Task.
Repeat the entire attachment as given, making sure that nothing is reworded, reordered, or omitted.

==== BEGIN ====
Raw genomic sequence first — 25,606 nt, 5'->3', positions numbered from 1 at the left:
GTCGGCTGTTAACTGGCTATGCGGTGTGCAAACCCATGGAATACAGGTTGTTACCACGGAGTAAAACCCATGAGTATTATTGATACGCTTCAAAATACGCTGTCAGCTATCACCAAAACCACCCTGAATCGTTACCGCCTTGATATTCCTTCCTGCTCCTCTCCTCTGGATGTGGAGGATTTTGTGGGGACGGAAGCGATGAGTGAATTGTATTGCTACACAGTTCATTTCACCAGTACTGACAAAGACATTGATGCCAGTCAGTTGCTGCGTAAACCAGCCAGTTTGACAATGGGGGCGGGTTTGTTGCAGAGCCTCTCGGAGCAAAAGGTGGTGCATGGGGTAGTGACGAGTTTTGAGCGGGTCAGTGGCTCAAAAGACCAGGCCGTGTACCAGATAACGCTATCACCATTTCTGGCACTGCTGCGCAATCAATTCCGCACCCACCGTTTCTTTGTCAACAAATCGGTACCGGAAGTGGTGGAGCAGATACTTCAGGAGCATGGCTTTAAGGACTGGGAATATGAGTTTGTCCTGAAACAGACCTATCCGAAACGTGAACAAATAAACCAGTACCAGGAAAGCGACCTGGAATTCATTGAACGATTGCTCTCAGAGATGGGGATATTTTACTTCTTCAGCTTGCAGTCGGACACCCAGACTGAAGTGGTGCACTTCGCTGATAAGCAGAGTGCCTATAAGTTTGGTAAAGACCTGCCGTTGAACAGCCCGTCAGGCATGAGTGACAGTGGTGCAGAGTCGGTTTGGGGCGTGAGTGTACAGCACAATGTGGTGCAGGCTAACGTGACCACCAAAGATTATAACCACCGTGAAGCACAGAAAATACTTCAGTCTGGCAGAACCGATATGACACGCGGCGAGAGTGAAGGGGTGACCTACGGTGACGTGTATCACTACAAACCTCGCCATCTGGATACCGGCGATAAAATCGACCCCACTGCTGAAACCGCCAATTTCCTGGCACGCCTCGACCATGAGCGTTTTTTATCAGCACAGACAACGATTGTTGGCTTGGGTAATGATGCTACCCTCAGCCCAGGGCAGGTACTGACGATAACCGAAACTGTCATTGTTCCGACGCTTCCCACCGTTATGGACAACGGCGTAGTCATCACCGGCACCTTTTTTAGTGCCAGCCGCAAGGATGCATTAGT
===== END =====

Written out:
Raw genomic sequence first — 25,606 nt, 5'->3', positions numbered from 1 at the left:
GTCGGCTGTTAACTGGCTATGCGGTGTGCAAACCCATGGAATACAGGTTGTTACCACGGAGTAAAACCCATGAGTATTATTGATACGCTTCAAAATACGCTGTCAGCTATCACCAAAACCACCCTGAATCGTTACCGCCTTGATATTCCTTCCTGCTCCTCTCCTCTGGATGTGGAGGATTTTGTGGGGACGGAAGCGATGAGTGAATTGTATTGCTACACAGTTCATTTCACCAGTACTGACAAAGACATTGATGCCAGTCAGTTGCTGCGTAAACCAGCCAGTTTGACAATGGGGGCGGGTTTGTTGCAGAGCCTCTCGGAGCAAAAGGTGGTGCATGGGGTAGTGACGAGTTTTGAGCGGGTCAGTGGCTCAAAAGACCAGGCCGTGTACCAGATAACGCTATCACCATTTCTGGCACTGCTGCGCAATCAATTCCGCACCCACCGTTTCTTTGTCAACAAATCGGTACCGGAAGTGGTGGAGCAGATACTTCAGGAGCATGGCTTTAAGGACTGGGAATATGAGTTTGTCCTGAAACAGACCTATCCGAAACGTGAACAAATAAACCAGTACCAGGAAAGCGACCTGGAATTCATTGAACGATTGCTCTCAGAGATGGGGATATTTTACTTCTTCAGCTTGCAGTCGGACACCCAGACTGAAGTGGTGCACTTCGCTGATAAGCAGAGTGCCTATAAGTTTGGTAAAGACCTGCCGTTGAACAGCCCGTCAGGCATGAGTGACAGTGGTGCAGAGTCGGTTTGGGGCGTGAGTGTACAGCACAATGTGGTGCAGGCTAACGTGACCACCAAAGATTATAACCACCGTGAAGCACAGAAAATACTTCAGTCTGGCAGAACCGATATGACACGCGGCGAGAGTGAAGGGGTGACCTACGGTGACGTGTATCACTACAAACCTCGCCATCTGGATACCGGCGATAAAATCGACCCCACTGCTGAAACCGCCAATTTCCTGGCACGCCTCGACCATGAGCGTTTTTTATCAGCACAGACAACGATTGTTGGCTTGGGTAATGATGCTACCCTCAGCCCAGGGCAGGTACTGACGATAACCGAAACTGTCATTGTTCCGACGCTTCCCACCGTTATGGACAACGGCGTAGTCATCACCGGCACCTTTTTTAGTGCCAGCCGCAAGGATGCATTAGT